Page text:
If an alternative path not having reached its blocking threshold on its first link is found within the M allowed trials and if the second link is not fully occupied, this route is selected, the call is accepted and the selected alternative path is set to be the currently recommended path CRP for the next overflowing call.
An embodiment of the, by means of an example applied for a two-link alternative path, inventive method can be described in a more formal way as follows. With:
D(i,j)—being the above mentioned routing domain (p(1),p(2), . . . , p(N−2) and equal to a permutation of the numbers 1,2, . . . , N with i and j excluded;
NCRP—being the number of the intermediate node of the currently recommended path CRP (i−>NCRP−>J);
M—being the maximum allowed number of multiple overflows (0<M=<N−2), i.e. multiple overflow occur when an alternatively offered route is blocked to a call and the call overflows to a second offered alternative route;
N—being the total number of nodes in the considered network;
X(r)—being the number of idle trunks or circuits in the first links of a currently recommended routing sequence of M alternative paths i−>p(c+r)−>j, for 1=<r=<M and p(c+1)=NCRP;
Y(r)—being the number of idle trunks or circuits in the second links of a currently recommended routing sequence of M alternative paths i−>p(c+r)−>j, for 1=<r=<M and p(c+1)=NCRP;
K(r)—being the number of reserved trunks or circuits for directly routed calls in the first links of the currently recommended routing sequence of M alternative paths i−>p(c+r)−>j, for 1=<r=<M and p(c+1)=NCRP; and
m—denoting the first of the M alternative paths of a currently recommended routing sequence fulfilling the condition X(m)>K(m), i.e. m=min (1=<r=<M: X(r)>K(r), and if there is no such r, 1=<r=<M, fulfilling this requirement, then setting m>M.
With these definitions the following steps are comprised in an embodiment of the inventive method:
1) A call between an origin-destination node pair i and j is first offered to a direct link i−>j. If said direct link i−>j is not fully occupied, the call is accepted on this link and the currently recommended path CRP is kept, otherwise the call is further treated according to step 2, see below.
2) The call is offered to the alternative paths in the routing domain D(i,j) of said node pair according to a currently recommended routing sequence of M alternative paths i−>p(c+r)−>j, for 1=<r=<M and p(c+1)=NCRP.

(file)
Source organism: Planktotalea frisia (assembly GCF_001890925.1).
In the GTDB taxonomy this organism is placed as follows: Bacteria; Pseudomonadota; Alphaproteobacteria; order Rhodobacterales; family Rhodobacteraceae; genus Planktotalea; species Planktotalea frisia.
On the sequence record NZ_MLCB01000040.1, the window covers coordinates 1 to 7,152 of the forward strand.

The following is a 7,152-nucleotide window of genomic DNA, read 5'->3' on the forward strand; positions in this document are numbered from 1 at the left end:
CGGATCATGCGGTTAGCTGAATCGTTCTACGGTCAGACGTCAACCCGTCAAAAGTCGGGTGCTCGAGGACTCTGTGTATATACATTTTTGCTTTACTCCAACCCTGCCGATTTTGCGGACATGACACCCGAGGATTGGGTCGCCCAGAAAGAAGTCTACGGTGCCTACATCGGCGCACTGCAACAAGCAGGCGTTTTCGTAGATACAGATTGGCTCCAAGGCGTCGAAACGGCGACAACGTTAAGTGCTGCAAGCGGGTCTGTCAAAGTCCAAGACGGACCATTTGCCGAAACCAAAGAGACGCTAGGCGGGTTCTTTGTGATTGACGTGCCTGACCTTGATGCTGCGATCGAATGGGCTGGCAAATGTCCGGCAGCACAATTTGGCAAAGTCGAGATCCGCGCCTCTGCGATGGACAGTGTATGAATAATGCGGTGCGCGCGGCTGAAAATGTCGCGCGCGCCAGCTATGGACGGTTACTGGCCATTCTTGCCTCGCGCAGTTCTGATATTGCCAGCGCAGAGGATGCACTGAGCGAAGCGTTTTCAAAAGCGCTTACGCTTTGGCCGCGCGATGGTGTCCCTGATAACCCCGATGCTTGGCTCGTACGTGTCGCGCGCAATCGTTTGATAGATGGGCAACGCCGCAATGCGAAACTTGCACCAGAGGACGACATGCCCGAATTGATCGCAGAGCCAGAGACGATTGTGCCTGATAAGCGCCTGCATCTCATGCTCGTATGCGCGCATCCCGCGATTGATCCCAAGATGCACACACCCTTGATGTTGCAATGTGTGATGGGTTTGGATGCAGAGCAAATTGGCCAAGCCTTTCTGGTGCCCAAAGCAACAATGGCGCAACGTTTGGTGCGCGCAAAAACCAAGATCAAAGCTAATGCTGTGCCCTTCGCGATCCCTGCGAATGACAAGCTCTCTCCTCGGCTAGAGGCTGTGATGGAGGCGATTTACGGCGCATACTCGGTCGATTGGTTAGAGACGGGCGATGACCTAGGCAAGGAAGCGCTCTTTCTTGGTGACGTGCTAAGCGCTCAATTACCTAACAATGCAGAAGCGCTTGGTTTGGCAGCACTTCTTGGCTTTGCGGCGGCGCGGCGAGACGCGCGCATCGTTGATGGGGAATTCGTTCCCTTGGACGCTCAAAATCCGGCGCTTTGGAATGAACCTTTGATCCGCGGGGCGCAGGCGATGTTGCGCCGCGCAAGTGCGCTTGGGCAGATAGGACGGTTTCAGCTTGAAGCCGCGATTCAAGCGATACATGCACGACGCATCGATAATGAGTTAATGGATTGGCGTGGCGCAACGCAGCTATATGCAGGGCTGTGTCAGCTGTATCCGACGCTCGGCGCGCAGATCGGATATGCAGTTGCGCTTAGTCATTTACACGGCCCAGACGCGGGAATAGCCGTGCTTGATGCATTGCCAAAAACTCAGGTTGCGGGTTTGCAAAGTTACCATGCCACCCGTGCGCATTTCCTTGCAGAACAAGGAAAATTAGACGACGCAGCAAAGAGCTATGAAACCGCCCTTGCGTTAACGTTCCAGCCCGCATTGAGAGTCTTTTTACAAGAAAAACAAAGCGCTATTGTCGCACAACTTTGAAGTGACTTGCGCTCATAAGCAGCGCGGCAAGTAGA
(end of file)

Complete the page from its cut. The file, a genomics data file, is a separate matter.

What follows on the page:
If m>M, i.e. if X(r)=<K(r) for all alternative paths i−>p(c+r)−>j, for 1=<r=<M and p(c+1)=NCRP, the call is blocked and the next alternative path in the alternative routing domain D(i,j) is set to be the currently recommended path CRP for the next overflowing call from the direct link i−>j. If m=<M, the call is treated according to step 3, see below.
3) If m=min (1=<r=M: X(r)>K(r), m=<M and Y(m)=0, the call is blocked and the alternative path i−>p(c+M+1)−>j is set to be the currently recommended path CRP for the next overflowing call from the direct link i−>j.
If m=<M and Y(m)>0, the call is accepted and the alternative path i−>p(c÷m)−>j is kept as the currently recommended path CRP for the next overflowing call from the direct link i−>j.
FIG. 3 shows tables I, II and III illustrating the alternative routing domain and pointers used to set the currently recommended path CRP in another example of a mesh network comprising e.g. 13 nodes, and an implementing principle of an embodiment of the invention. Table I shows the routing domain D(i,j) (r) for 1=<r=<M, M=N−2 ordered in a currently recommended routing sequence, table II shows the corresponding number k of intermediate nodes in said sequence and shows the states for number of circuits, number of busy circuits and trunk reservation parameter of the first links i−>k in the two-link paths of said sequence. In this instance a first pointer is set on CRP=7, and a second pointer is set on the state of first line i=>k, k=7 in the state table III.